In 1885, the first known fire companies were established in Louisville to support the various local coal mines. The Welch Mine and Welch hose company provided fire suppression to the town until around 1895, when a group of local citizens started to petition the local trustees asking for a volunteer fire company dedicated to protect the local homes. In February of that year, the trustees approved a local ordinance to create a city department and incorporation papers were filed with the state of Colorado. The 1895 ordinance also specified that there would be a chief engineer, an assistant chief engineer, and a hook and ladder company with no more than 50 members, and a hose company with no more than 30 active members. The first ordinance went on to outline the rules and authority at a fire, “In all cases of fire the hose company that shall reach a fire hydrant first with the necessary hose, shall be entitled to use the hydrant. If the company does not have enough hose the other company can attach their hose, however, the first company was entitled to use the nozzle at the fire”.
Like most hose companies of that era, Louisville experienced its fair share of devastating structure fires. Fire was used as a primary source of heating and cooking, making fires a common experience. Unfortunately, water for fighting fire was scarce and there was no municipal water system like we enjoy today. Until the city established its own water system, fire companies used bucket brigades from the various cisterns, ponds, creeks and elevated water tanks. Around 1898, the community received its first hose cart, and would eventually have 3 dedicated hose carts before the first hose truck was put in service in 1932.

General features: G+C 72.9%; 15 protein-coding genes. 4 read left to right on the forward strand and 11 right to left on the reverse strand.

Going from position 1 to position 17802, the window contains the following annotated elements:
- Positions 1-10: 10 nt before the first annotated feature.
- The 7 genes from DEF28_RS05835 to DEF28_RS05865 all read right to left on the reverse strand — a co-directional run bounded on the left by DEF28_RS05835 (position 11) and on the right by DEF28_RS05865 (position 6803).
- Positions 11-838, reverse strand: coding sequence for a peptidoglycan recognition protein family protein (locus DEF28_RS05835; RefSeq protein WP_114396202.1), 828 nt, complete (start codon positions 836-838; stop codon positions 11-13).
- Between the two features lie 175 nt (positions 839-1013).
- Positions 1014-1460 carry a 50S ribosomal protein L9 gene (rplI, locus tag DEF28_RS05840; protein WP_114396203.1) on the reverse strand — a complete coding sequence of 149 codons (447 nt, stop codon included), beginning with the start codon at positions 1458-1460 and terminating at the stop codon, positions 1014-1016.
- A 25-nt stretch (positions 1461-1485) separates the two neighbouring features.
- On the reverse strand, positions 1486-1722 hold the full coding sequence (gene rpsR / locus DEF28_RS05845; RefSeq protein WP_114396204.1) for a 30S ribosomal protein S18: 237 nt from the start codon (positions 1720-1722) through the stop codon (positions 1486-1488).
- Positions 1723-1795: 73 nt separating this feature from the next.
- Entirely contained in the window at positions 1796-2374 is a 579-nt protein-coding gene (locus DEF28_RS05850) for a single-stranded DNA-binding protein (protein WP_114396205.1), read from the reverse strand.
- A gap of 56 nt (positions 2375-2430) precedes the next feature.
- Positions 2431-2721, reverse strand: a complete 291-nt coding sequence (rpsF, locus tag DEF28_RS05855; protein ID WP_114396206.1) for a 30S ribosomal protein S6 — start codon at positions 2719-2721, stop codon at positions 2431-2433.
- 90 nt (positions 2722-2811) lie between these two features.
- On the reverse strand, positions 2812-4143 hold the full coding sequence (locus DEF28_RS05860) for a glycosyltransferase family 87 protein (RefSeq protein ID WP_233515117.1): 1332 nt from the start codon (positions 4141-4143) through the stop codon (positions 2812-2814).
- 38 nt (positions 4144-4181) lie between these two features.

In January of 1900, a bell tower was constructed to alert the local volunteer hose companies and in 1902 a new town hall and fire station was built for $1,500. In 1952 the community built a new city hall with the fire department still attached, that same year the City approved the purchase of its first new fire truck, a 1952 International for $9,000.
After 100 years of providing fire service to the city of Louisville, the various local coal mines and some surrounding area farms, the department built a stand-alone fire station on North Main Street where it is still in service today. As time passed and the community grew, the department transitioned from a city department to a special district. In 1977, the board of directors soon realized that a second station was necessary to meet the service demands of a growing community. Station #2 was built in 1985 and currently serves as the district headquarters and administrative building.
Read about Louisville's purchase of the hand drawn hook and ladder apparatus in 1883. view article